The rear display is hinged so that you can view it from above or below. It’s a good size at 3 inches, and very sharp thanks to a 920k-dot resolution. It’s on par with the best displays on cameras in this class, including the similar display on the Sony Alpha NEX-6. That camera, and the Fuji X-E1, both have excellent built-in OLED EVFs, but there’s no viewfinder built into the X-M1. Nor is there a way to add one, like there is with the Olympus PEN Lite E-PL5, so you’re limited to using the LCD for focus and framing.

The X-M1 is the first Fuji interchangeable lens camera with Wi-Fi. The very basic implementation allows you to transfer JPG images to your iOS or Android device. You’ll just need to free Fujifilm Photo Receiver app or the Fujifilm Camera App from your device’s app store. Photo Receiver is a simple program that just receives photos from the camera, while the Camera App also allows you to browse the photos on your memory card from your phone and geotag transferred photos using your phone’s GPS radio. Transfers are quick and painless, but you’ll need to shoot in JPG mode or convert Raw files to JPG manually in-camera in order to copy them to your phone; there’s no automatic Raw to JPG conversion available to speed transfers. It doesn’t offer the more advanced Wi-Fi features that you get with Samsung cameras like the NX300, which allows you to post directly to social networks and control the camera using your phone as a remote with a live view feed.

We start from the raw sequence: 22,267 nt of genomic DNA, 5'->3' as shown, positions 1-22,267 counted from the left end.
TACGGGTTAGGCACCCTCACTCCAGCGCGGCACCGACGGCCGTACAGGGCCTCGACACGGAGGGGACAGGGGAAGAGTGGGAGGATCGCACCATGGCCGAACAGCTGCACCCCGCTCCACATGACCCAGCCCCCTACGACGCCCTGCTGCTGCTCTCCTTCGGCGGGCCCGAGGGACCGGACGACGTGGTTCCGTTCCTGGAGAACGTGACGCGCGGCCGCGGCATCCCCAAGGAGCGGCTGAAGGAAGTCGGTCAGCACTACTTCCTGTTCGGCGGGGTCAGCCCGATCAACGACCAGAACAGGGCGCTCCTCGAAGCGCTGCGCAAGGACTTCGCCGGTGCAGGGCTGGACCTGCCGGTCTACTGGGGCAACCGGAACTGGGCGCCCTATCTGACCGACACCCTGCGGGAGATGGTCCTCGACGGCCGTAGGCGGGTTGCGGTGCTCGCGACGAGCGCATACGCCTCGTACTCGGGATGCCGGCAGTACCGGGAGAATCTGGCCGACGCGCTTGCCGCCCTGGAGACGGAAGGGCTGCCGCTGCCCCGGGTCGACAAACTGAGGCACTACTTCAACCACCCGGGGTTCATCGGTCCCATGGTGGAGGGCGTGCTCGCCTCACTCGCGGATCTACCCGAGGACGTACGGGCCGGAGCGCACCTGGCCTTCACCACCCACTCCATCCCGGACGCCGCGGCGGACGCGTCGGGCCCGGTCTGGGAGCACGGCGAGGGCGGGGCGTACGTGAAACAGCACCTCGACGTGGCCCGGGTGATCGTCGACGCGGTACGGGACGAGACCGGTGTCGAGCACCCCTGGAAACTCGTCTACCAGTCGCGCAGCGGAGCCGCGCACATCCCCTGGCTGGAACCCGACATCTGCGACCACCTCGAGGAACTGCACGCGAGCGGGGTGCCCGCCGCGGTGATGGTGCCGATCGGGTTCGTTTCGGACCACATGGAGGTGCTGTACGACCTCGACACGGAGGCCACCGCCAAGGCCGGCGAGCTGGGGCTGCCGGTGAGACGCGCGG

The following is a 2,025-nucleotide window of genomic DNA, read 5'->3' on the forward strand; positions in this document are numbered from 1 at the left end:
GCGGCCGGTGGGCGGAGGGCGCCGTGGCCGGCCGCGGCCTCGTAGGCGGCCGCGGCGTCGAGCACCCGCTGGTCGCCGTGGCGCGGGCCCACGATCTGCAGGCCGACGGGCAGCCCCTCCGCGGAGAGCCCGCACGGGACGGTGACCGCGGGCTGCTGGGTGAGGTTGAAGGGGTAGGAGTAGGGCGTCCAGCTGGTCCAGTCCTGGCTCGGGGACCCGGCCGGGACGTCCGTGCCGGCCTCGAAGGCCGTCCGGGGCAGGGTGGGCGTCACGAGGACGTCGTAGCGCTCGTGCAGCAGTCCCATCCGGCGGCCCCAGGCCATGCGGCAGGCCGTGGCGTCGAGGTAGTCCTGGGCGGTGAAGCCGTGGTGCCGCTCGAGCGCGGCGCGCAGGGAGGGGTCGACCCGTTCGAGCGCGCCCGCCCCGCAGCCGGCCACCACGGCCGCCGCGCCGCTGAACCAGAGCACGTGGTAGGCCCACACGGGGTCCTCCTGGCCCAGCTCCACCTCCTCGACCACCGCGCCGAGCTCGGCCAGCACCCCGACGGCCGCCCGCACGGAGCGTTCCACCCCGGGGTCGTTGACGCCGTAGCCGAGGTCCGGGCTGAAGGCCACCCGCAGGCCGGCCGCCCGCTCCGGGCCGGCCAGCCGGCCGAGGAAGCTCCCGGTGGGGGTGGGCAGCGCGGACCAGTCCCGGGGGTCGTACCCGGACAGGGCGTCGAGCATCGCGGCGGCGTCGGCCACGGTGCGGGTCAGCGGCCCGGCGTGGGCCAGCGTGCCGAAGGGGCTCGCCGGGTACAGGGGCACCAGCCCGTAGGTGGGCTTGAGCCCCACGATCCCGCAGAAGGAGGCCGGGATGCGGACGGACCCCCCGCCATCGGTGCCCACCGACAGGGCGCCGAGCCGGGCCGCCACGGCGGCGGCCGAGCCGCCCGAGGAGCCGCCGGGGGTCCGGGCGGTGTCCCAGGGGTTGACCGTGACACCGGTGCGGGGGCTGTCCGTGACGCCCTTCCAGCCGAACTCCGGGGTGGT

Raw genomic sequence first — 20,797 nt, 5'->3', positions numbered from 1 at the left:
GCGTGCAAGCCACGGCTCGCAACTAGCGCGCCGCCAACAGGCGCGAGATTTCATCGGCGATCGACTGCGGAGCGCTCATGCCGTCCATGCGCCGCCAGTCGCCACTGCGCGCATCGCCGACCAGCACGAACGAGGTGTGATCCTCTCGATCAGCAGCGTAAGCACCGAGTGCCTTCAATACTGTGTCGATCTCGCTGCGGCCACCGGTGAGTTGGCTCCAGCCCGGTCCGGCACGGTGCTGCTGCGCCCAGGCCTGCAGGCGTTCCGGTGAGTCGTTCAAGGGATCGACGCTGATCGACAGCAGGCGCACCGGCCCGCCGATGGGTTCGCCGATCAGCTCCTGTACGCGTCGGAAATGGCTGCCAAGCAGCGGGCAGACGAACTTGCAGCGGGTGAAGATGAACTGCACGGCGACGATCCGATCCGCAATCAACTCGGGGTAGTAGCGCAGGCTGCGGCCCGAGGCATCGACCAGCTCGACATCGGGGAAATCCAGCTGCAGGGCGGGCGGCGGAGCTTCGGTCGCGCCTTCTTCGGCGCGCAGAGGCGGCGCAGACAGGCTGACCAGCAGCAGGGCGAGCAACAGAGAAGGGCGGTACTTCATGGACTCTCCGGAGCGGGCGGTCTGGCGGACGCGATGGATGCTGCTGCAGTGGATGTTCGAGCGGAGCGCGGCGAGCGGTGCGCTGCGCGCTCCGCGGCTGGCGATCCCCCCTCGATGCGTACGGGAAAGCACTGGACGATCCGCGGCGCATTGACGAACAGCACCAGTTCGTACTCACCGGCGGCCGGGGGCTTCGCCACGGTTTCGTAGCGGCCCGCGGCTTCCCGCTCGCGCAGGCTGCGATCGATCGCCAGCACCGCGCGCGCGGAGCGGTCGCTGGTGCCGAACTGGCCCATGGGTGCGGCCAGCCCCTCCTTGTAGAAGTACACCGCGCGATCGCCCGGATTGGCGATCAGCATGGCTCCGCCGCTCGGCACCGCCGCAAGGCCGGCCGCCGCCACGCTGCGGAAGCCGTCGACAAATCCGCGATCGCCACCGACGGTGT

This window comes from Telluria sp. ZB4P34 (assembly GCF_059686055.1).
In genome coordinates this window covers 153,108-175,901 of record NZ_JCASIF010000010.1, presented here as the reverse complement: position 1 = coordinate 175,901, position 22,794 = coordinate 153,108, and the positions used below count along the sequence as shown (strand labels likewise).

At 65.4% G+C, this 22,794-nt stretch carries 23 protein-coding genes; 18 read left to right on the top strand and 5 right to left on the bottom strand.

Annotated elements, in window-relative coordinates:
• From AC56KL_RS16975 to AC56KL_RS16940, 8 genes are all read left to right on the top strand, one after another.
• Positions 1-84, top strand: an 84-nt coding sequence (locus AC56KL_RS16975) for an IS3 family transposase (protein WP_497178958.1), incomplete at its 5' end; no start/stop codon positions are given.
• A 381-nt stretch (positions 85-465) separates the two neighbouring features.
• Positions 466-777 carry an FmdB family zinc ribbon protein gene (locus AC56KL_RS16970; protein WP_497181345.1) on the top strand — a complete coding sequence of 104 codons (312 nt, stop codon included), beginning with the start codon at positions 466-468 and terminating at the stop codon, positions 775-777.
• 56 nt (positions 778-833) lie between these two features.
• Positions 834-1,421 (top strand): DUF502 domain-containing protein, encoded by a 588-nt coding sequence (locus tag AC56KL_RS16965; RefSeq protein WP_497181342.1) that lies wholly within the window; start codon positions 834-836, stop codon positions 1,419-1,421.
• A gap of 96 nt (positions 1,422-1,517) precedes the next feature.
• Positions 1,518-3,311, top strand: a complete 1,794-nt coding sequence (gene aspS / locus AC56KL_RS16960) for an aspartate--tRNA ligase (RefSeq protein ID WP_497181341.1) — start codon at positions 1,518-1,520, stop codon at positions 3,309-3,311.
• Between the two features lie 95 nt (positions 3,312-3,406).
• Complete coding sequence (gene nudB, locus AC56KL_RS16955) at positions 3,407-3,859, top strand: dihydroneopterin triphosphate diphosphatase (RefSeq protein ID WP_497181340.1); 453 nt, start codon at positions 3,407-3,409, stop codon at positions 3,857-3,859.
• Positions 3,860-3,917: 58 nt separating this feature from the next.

Performance and Conclusions
The X-M1 is a little slow to start up; it takes 1.7 seconds to turn on and capture a shot. When paired with the kit lens, the shutter lag is a little longer than we’d like to see. There’s a 0.3-second delay between tripping the shutter and confirming focus; focus in dim light slows to about 1.4 seconds. The burst shooting rate is 5.5 frames per second, and it can keep up that pace for about 40 JPG, 12 Raw, or 12 Raw+JPG captures. Capture slows after that, but you’re only looking at 3.5, 6, or 7.4 seconds to write all of the files to a SanDisk 95MBps memory card, respectively. The Samsung NX300, which has on-sensor phase and contrast detect focus, cuts shutter lag to just 0.1-second, though it also requires about 1.4 seconds to focus in dim light. The NX300 is faster to start at 1.1 seconds, and rattles off more limited bursts of shots at a faster 7.2fps rate.